Self-Control, Not Gun Control

Are Guns to Blame for Violent Crime?

Mrs. Farmer is a freelance writer living in St. Francisville, Louisiana.

Disarm Americans. Force every law-abiding citizen to surrender all firearms and America will at last be a safer place to live. Sounds absurd doesn’t it? But the anti-gun lobby, fueled by misinformation—and the FBI’s unprecedented political support of gun control—is effectively eroding Americans’ constitutional right to keep and bear arms.

Passage of the Brady Bill was strategically important. Brady II, which will require federal licensing and registration of all guns, has been submitted to Congress. We can expect more restrictive legislative initiatives to follow.

Meanwhile, Americans are fearful, almost desperate, as they are assailed with reports of an exploding crime wave.[1] Proponents of gun control promise safety and protection in exchange for our civil liberties. That’s not a new promise, but it is an empty one. All totalitarian regimes disarm their citizens.

Routinely, superficial theories are offered to explain the orgy of violent crime in our nation. The fundamental reason is ignored. Self-control—not gun-control—is the key to preventing anarchy in America.

It’s Up to the Individual

Personal accountability has virtually been abandoned in our social structure and is conceptually absent for an entire generation of young Americans. Amid a web of informational overload, one message is paramount. The moral standards, and internal restraints inherent in historic Western culture are obsolete. Human behavior has been officially unleashed. And if, in a hedonistic tantrum, one goes beyond the ever increasing limits of acceptable conduct, one need not look far for absolution. Society, biology, psychology, racism, sexism—anything—except the individual is now responsible.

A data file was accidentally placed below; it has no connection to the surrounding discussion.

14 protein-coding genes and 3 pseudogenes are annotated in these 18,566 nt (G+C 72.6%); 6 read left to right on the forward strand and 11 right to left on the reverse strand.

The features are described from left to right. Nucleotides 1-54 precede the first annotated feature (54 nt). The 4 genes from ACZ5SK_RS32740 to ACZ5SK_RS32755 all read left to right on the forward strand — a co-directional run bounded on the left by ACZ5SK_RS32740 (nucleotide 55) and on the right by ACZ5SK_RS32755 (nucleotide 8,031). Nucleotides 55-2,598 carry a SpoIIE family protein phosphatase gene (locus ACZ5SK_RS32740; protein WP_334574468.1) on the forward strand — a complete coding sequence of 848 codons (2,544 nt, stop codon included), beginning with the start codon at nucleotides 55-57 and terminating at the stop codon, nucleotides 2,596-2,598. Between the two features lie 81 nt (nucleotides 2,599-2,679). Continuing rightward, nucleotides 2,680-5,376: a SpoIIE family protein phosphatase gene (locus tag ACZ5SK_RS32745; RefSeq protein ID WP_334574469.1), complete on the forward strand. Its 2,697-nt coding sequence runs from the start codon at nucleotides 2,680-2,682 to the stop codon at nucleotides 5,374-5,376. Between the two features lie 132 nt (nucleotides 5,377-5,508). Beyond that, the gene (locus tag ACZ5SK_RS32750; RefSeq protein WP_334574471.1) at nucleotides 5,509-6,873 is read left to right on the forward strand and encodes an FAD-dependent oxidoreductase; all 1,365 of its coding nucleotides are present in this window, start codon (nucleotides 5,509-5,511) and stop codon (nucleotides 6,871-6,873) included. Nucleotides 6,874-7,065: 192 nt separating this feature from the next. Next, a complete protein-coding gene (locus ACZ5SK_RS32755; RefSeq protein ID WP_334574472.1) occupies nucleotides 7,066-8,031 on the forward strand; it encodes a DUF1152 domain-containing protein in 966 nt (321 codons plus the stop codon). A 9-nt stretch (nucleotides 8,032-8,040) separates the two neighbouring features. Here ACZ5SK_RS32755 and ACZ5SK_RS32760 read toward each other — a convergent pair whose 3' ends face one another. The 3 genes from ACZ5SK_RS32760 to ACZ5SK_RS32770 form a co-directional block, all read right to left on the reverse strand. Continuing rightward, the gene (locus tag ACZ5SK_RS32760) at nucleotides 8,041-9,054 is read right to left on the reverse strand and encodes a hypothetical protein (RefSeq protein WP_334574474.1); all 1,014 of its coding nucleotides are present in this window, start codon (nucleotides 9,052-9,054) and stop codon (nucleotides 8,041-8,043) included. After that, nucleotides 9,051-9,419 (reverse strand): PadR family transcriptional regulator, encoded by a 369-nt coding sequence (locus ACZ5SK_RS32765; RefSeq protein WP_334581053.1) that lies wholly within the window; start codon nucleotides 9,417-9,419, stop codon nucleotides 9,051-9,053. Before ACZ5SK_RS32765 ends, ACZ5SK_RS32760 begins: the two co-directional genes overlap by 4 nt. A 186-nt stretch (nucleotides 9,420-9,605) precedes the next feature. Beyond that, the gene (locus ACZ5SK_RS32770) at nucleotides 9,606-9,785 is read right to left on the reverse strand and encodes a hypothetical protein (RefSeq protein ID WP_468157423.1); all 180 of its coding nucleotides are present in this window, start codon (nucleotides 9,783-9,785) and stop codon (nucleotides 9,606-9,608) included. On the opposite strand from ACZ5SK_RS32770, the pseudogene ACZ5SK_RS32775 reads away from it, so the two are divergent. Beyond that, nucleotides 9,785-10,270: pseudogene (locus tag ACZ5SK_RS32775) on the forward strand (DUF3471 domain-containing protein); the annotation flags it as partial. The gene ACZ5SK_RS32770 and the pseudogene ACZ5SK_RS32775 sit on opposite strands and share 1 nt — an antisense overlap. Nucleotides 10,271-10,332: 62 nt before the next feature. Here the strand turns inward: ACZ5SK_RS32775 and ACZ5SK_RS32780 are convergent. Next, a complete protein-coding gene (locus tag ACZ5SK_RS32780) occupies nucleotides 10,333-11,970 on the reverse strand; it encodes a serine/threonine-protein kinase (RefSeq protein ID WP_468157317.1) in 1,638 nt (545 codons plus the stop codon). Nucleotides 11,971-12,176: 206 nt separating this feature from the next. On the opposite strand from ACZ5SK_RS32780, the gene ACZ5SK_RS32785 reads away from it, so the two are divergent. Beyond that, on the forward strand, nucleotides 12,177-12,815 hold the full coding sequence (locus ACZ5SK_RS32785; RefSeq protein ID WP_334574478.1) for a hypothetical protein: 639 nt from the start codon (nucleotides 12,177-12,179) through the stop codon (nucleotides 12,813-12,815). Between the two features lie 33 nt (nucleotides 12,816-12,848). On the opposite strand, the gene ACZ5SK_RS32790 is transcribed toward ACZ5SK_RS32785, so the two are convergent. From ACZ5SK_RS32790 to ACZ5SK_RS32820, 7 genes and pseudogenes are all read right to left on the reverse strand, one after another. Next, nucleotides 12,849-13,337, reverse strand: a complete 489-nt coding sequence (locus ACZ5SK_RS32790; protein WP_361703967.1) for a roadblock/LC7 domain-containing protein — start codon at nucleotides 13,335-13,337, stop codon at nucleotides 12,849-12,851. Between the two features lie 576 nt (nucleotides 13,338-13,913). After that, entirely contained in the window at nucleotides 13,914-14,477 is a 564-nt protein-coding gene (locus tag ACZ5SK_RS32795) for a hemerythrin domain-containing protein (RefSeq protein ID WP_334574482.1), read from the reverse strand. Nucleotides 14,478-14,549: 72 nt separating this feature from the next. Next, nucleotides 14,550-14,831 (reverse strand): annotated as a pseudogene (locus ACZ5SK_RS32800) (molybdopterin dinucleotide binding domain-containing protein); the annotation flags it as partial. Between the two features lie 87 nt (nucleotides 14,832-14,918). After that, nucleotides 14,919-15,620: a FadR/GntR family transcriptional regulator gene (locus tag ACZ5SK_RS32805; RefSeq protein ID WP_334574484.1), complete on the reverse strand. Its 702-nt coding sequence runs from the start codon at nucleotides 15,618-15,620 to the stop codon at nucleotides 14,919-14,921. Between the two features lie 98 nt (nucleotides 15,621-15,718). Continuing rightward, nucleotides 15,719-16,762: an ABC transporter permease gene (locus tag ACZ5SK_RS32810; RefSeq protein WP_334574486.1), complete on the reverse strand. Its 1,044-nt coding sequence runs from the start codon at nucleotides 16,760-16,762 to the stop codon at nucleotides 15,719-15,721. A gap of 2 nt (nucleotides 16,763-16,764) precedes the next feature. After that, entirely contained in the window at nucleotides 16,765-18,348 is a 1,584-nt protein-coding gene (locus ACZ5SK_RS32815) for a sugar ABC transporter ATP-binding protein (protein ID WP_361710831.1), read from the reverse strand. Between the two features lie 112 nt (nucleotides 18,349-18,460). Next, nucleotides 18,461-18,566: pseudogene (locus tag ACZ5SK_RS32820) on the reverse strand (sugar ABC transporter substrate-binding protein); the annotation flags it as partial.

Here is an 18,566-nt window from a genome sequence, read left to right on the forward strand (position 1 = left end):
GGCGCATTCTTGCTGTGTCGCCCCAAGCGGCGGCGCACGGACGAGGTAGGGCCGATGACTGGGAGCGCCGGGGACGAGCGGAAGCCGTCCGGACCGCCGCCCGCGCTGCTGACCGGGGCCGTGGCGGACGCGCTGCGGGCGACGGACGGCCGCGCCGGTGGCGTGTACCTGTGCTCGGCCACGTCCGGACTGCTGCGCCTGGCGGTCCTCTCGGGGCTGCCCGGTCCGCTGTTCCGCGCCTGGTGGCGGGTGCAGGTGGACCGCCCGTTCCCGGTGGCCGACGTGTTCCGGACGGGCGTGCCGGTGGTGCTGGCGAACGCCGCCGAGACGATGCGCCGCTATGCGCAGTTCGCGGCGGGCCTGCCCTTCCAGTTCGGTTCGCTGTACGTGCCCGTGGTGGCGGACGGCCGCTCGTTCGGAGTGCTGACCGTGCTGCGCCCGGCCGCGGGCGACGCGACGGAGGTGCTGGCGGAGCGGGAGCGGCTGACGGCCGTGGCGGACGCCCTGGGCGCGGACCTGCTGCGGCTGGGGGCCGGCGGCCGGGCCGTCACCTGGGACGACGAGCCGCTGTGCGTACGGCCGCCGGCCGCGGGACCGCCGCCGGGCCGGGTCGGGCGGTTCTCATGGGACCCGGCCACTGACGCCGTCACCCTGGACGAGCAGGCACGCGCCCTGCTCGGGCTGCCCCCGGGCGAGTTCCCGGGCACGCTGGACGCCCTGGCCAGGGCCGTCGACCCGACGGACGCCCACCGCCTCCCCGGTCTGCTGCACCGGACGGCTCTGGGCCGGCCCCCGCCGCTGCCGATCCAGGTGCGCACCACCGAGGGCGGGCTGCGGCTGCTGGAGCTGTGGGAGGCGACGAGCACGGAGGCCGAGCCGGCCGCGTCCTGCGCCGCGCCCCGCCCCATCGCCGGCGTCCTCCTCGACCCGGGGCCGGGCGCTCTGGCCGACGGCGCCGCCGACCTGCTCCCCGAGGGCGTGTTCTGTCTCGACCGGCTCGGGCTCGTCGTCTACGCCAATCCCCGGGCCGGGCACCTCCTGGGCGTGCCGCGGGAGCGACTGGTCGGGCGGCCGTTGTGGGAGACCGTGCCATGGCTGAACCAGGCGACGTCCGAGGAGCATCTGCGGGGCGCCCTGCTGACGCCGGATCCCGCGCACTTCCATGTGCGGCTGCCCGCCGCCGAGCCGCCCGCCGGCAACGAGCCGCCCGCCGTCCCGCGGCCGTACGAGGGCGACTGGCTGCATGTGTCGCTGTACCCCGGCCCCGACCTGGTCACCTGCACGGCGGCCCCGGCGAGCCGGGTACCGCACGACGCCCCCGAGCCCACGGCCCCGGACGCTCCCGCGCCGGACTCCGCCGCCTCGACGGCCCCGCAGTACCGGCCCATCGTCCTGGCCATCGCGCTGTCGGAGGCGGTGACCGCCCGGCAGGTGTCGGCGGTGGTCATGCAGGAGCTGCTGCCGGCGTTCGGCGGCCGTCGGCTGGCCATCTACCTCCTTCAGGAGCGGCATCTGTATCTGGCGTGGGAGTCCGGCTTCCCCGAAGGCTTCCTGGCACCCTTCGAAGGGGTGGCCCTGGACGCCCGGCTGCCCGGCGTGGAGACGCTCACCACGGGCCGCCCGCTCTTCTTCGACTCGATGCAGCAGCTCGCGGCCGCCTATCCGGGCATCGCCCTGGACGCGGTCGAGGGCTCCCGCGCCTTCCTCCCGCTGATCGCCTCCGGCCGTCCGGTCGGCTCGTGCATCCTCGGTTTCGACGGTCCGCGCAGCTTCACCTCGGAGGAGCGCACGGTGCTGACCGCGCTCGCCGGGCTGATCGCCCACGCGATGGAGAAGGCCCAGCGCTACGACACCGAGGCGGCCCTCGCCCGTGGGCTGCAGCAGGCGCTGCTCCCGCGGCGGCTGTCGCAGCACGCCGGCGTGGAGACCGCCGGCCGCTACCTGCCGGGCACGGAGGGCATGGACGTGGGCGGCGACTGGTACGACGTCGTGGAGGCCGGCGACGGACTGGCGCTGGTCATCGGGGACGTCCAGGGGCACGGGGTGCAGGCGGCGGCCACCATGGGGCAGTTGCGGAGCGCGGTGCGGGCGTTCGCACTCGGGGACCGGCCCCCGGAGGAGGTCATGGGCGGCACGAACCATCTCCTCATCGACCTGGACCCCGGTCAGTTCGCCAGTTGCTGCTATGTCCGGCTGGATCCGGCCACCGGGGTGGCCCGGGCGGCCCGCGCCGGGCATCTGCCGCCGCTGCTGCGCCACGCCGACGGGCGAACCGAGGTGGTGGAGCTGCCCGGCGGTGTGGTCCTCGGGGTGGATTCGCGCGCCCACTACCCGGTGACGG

It is as natural, and in their hands as deadly, for such a deviant to use a knife, a hatchet, a club. The Gainesville student murders are a case in point. Gruesome details of rape, stabbing, and decapitation were revealed after Danny Rolling, a career criminal, pleaded guilty to murdering five college students. Rolling suffers, we are told, from “intermittent explosive disorder, a rare condition characterized by aggressive, violent outbursts and sometimes by remorse.”

The Criminal as “Victim”

A glance at our criminal justice system shows there are minimal or often no consequences for criminal behavior. Criminals are routinely characterized as victims. Through plea bargaining, psychiatric defenses, prison furloughs, and early parole, they are put back on our streets. Seventy percent of all violent crimes are committed by only six percent of all criminals.

Demands to reform our criminal justice system are valid. But it’s a long road back to sane procedures and substantive justice. Instilling self restraint and responsible behavior will not be instantaneous or easy. It is, however, our best hope.